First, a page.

Is this level of bearishness though the contrarian indicator that we’ve been looking for though to get grain prices going back up? Should that happen, myself and at least Brian Doherty of Top Farmer thinks that those opportunities will be short-lived. [3] This is especially true for corn prices as the best marketing opportunities of the last 5 years haven’t lasted for more than a few weeks.

To growth,

Brennan Turner
CEO
FarmLead
TF: 1-855-332-7653
contact@FarmLead.com
@FarmLead on Twitter

At 7:25 AM CST in the North American futures markets (*not cash prices*):
(all prices in dollars per bushel unless otherwise indicated)
$1 USD = $1.3434 
CAD, $1 CAD = $0.7444 USD)

May Corn: +1.5¢ (+0.4%) to $3.658 USD or $4.913 CAD
May Soybeans: -1.8¢ (-0.2%) to $8.838 USD or $11.872 CAD
May Soybean Meal (per short ton): -$0.40 (-0.15%) to $303.30 USD or $407.44 CAD
May Soybean Oil (cents per lbs): -0.11¢ (-0.35%) to 29.54¢ USD or 39.68¢ CAD  
May Oats: unchanged at $2.635 USD or $3.54 CAD
May Wheat (Chicago): -1.5¢ (-0.35%) to $4.38 USD or $5.884 CAD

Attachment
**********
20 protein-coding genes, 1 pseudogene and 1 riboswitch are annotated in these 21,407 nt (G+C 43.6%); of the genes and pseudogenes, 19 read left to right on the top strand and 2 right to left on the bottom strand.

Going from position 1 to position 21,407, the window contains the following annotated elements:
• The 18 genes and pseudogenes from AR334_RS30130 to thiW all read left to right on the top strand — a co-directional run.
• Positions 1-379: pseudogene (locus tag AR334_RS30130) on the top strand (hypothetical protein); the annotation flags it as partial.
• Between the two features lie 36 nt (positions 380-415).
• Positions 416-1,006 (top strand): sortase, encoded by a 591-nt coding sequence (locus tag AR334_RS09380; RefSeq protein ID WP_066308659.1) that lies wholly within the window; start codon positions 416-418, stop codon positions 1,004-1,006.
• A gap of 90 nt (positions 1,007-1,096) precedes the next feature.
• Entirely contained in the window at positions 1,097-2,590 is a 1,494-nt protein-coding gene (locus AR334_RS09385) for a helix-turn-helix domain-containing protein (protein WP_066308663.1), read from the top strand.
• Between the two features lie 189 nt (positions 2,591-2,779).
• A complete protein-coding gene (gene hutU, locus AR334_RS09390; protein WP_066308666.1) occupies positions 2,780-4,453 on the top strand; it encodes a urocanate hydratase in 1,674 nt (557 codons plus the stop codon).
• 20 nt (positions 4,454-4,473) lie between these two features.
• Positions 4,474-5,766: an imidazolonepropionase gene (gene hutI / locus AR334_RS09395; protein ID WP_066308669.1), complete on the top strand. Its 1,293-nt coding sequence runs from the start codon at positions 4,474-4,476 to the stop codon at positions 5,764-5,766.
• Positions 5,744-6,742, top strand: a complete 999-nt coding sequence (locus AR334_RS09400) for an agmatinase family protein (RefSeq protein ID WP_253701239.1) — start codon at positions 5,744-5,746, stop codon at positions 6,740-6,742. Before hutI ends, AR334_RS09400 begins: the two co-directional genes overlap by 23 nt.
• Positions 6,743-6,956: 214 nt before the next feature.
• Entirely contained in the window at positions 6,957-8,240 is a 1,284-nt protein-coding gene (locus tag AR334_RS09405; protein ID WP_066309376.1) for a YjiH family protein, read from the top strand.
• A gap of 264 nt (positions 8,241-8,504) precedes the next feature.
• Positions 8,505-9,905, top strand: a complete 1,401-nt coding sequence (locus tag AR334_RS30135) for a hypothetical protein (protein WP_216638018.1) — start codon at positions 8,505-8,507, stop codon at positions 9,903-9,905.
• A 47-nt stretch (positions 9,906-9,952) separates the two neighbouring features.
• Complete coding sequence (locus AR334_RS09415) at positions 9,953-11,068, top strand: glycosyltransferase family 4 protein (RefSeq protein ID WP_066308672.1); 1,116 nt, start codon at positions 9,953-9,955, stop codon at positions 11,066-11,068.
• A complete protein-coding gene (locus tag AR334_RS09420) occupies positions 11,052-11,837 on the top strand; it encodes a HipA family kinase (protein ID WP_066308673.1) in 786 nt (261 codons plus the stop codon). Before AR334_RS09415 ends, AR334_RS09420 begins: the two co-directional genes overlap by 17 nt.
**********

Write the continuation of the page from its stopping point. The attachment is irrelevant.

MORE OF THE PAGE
May Wheat (Kansas City): -2.3¢ (-0.5%) to $4.285 USD or $5.756 CAD

May Wheat (Minneapolis): -3.3¢ (-0.6%) to $5.46 USD or $7.335 CAD
May Canola: -4.1¢/bu (-0.4%) to $10.331/bu / $455.50/MT CAD or $7.69/bu / $339.07/MT USD

COMMODITY TRADING INVOLVES RISK AND MAY NOT BE SUITABLE FOR ALL RECIPIENTS OF THIS POST. Neither the information presented, nor any opinions expressed, constitutes a solicitation for the purchase or sale of any commodities. The thoughts expressed in this email and basic data from which they are derived are believed to be reliable, but cannot be guaranteed due to uncertainty about future events and complexities surrounding commodity markets. Those acting on the information are responsible for their own actions.

About the Author
Brennan Turner

Brennan Turner is the CEO of FarmLead.com, North America’s Grain Marketplace. He holds a degree in economics from Yale University and spent time on Wall Street in commodity trade and analysis before starting FarmLead. In 2017, Brennan was named to Fast Company’s List of Most Creative People in Business and, in 2018, a Henry Crown Fellow. He is originally from Foam Lake, Saskatchewan where his family started farming the land nearly 100 years ago (and still do to this day!). Brennan's unique grain markets analysis can be found in everything from small-town print newspapers to large media outlets such as Bloomberg and Reuters.